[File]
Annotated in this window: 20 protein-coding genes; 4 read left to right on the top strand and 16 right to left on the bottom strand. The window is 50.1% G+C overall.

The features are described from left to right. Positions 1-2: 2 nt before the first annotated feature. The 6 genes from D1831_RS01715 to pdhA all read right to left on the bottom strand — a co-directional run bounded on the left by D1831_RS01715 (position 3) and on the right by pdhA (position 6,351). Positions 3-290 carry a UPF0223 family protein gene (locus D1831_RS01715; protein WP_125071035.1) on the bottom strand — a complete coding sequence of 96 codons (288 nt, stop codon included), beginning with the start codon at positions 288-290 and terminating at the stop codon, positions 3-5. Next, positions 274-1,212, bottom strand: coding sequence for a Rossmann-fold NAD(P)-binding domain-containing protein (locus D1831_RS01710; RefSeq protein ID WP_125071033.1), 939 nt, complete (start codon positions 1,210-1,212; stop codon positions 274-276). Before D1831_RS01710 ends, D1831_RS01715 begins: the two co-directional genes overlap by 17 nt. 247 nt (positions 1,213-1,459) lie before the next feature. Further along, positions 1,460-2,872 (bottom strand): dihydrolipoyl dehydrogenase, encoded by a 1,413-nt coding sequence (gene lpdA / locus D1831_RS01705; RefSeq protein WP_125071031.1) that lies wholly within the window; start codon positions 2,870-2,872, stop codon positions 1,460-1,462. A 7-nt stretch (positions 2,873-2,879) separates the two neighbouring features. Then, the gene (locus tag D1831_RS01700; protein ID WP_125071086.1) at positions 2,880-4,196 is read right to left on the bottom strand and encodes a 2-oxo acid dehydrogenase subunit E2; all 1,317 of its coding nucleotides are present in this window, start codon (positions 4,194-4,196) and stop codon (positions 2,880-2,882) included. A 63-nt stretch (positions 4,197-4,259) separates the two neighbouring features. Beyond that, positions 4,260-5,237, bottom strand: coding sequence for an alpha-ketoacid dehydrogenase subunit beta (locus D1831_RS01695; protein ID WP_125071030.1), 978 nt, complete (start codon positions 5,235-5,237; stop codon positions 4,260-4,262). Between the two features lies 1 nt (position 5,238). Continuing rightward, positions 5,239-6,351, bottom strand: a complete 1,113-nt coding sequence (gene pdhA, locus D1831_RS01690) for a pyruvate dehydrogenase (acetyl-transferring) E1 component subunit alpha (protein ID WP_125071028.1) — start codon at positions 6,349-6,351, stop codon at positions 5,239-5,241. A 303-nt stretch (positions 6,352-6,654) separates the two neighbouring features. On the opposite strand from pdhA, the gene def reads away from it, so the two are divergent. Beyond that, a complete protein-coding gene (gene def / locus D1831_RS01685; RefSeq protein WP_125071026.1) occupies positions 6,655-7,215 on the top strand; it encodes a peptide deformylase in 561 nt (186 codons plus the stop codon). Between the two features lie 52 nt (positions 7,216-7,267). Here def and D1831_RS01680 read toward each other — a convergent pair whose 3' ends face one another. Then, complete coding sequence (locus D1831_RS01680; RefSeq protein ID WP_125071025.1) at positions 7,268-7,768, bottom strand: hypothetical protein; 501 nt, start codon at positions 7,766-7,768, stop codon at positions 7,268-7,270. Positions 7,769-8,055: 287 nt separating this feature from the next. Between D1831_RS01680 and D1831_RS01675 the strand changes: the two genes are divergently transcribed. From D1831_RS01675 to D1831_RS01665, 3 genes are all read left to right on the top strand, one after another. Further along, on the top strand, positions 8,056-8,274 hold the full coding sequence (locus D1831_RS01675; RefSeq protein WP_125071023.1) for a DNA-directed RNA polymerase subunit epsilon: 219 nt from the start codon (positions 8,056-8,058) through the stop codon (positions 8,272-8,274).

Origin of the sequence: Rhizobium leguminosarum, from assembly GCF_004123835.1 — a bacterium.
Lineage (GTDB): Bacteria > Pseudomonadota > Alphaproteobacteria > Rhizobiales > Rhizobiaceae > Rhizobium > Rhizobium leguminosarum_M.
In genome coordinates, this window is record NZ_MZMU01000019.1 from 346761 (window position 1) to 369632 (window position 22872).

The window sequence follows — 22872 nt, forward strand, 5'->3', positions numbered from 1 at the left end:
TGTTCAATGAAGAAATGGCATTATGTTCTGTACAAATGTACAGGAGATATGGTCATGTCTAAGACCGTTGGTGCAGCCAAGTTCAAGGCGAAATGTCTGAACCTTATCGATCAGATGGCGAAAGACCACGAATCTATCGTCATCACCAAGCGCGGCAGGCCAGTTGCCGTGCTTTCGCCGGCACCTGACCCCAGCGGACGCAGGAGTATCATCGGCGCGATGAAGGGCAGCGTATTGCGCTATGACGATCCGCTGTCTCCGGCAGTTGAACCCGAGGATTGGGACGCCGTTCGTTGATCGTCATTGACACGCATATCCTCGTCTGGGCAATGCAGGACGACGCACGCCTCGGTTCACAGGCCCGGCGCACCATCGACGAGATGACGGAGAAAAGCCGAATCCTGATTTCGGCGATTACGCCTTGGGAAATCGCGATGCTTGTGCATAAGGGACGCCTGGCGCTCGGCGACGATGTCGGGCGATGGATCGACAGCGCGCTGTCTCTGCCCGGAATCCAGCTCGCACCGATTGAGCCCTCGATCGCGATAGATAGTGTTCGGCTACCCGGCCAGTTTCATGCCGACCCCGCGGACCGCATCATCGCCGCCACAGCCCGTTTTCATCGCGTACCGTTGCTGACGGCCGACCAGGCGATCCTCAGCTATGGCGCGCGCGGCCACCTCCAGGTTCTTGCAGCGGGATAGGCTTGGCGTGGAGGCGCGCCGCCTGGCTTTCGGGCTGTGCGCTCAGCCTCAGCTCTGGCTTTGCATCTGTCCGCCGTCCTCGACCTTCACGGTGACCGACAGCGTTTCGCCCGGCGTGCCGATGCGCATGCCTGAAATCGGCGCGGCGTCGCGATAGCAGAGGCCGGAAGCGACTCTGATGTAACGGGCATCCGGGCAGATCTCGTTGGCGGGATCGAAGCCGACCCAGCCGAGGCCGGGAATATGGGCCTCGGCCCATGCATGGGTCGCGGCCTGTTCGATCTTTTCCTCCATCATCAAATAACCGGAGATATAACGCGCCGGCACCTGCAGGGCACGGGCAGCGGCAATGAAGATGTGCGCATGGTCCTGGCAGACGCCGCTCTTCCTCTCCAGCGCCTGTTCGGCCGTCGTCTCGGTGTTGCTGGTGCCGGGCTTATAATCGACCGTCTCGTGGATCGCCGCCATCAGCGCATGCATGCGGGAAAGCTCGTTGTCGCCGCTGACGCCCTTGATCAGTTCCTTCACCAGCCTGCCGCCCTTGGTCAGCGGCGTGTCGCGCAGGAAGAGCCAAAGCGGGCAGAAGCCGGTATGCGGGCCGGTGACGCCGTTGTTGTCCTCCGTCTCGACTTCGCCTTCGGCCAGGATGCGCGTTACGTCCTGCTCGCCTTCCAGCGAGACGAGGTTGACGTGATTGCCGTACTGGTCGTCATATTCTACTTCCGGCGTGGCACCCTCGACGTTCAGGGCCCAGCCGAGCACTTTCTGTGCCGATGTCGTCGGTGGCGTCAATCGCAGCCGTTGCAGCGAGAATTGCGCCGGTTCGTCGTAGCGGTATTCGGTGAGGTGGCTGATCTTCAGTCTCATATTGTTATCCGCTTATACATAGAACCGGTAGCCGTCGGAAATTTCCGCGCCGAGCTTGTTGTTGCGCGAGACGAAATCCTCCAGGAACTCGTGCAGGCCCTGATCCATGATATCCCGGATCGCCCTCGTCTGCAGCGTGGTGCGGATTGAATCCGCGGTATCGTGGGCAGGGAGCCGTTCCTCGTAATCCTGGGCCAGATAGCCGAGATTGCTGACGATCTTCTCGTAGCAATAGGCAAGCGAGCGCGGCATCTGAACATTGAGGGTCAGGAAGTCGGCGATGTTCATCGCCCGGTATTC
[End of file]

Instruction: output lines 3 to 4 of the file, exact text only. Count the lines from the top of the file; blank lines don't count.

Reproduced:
Origin of the sequence: Rhizobium leguminosarum, from assembly GCF_004123835.1 — a bacterium.
Lineage (GTDB): Bacteria > Pseudomonadota > Alphaproteobacteria > Rhizobiales > Rhizobiaceae > Rhizobium > Rhizobium leguminosarum_M.